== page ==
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1 result for (session:"857 may 30 1979" AND stemmed:impuls)

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NoME Chapter 8: Session 857, May 30, 1979 16/30 (53%) impulses denied power idealism motives

Psychologically, your impulses are as vital to your being as your physical organs are. [...] And yet each impulse is suited and tailored directly to the individual who feels it. Ideally (underlined), by following your impulses you would feel the shape, the impulsive shape (as Ruburt says) of your life. You would not spend time wondering what your purpose was, for it would make itself known to you, as you perceived the direction in which your natural impulses led, and felt yourself exert power in the world through such actions. Again, impulses are doorways to action, satisfaction, the exertion of natural mental and physical power, the avenue for your private expression — the avenue where your private expression intersects the physical world and impresses it.

There is a natural impulse to die on the part of men and animals, but in such circumstances [as we are discussing here] that desire becomes the only impulse that the individual feels able to express, for it seems that all other avenues of expression have become closed. There is much misunderstanding concerning the nature of impulses, so we will discuss them rather thoroughly. [...] Only people who trust their spontaneous beings and the altruistic nature of their impulses can be consciously wise enough to choose from a myriad of probable futures the most promising events — for again, impulses take not only [people’s] best interest into consideration, but those of all other species.

In more mundane terms, impulses often come from unconscious knowledge, then. [...] Ideally (underlined), your impulses are always in response to your own best interests — and, again, to the best interests of your world as well. Obviously there is a deep damaging distrust of impulses in the contemporary world, as in your terms there has been throughout the history that you follow. (Pause.) Impulses are spontaneous, and you have been taught not to trust the spontaneous portions of your being, but to rely upon your reason and your intellect — which (amused) both operate, incidentally, quite spontaneously, by the way.

(Pause at 10:04.) I am using the term “impulses” for the understanding of the general public, and in those terms molecules and protons have impulses. No consciousness simply reacts to stimuli, but has its own impulse toward growth and value fulfillment. It seems to many of you that impulses are unpredictable, contradictory, without reason, the result of erratic mixtures of body chemicals, and that they must be squashed with as much deadly intent as some of you might when you spray a mosquito with insecticide.

[...] However, to consider impulses as chaotic, meaningless — or worse, detrimental to an ordered life — represents a very dangerous attitude indeed; an attempt that causes many of your other problems, an attempt that does often distort the nature of impulses. [...] When such natural impulses toward action are constantly denied over a period of time, when they are distrusted, when an individual feels in battle with his or her own impulses and shuts down the doors toward probable actions, then that intensity can explode into whatever avenue of escape is still left open.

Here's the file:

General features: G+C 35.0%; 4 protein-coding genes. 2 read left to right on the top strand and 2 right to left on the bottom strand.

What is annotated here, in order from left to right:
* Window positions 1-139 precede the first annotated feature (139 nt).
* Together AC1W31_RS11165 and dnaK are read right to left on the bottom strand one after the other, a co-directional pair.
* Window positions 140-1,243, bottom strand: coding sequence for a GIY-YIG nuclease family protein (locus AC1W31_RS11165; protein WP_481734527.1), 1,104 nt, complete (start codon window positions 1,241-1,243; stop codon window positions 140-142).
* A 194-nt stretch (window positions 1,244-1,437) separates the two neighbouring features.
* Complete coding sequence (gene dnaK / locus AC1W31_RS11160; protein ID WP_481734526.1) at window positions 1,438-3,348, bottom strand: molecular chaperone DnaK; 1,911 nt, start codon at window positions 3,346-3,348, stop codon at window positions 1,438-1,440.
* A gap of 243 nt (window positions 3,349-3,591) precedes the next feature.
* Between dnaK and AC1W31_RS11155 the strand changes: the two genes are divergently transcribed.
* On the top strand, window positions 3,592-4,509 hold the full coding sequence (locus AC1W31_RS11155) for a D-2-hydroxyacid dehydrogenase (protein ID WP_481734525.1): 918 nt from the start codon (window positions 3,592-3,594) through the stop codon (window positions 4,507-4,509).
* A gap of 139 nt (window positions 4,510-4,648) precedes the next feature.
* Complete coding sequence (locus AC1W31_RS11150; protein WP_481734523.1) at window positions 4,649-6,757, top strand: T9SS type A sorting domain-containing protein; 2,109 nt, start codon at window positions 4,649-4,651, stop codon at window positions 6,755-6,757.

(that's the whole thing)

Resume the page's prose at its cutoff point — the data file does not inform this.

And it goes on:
How can you trust your impulses when you read, for example, that a man commits a murder because he has a strong impulse to do so, or because the voice of God commanded it? If some of you followed your impulses right now, for example — your first natural ones — it might seem they would be cruel or destructive.

(9:49.) Many cults of one kind or another, and many fanatics, seek to divide you from your natural impulses, to impede their expression. They seek to sabotage your belief in your spontaneous being, so that the great power of impulses becomes damned up. [...]

[...] Followers had been taught to act against their natural impulses with members of their families. [...] The desire for suicide is often the last recourse left to frightened people whose natural impulses toward action have been damned up — intensified on the one hand, and yet denied any practical expression.

It may seem that (underlined) impulsive actions run rampant in society, in cultish behavior, for example, or in the behavior of criminals, or on the part of youth, but such activities show instead the power of impulses denied their natural expression, intensified and focused on the one hand into highly ritualized patterns of behavior, and in other areas denied expression.

[...] Having denied his impulses, believing them wrong, and having impeded his expression of his own power to affect others, he might, for example, “hear the voice of God.” That voice might tell him to commit any of a number of nefarious actions — to assassinate the enemies that stand in the way of his great ideal — and it might seem to him and to others that he has a natural impulse to kill, and indeed an inner decree from God to do so.

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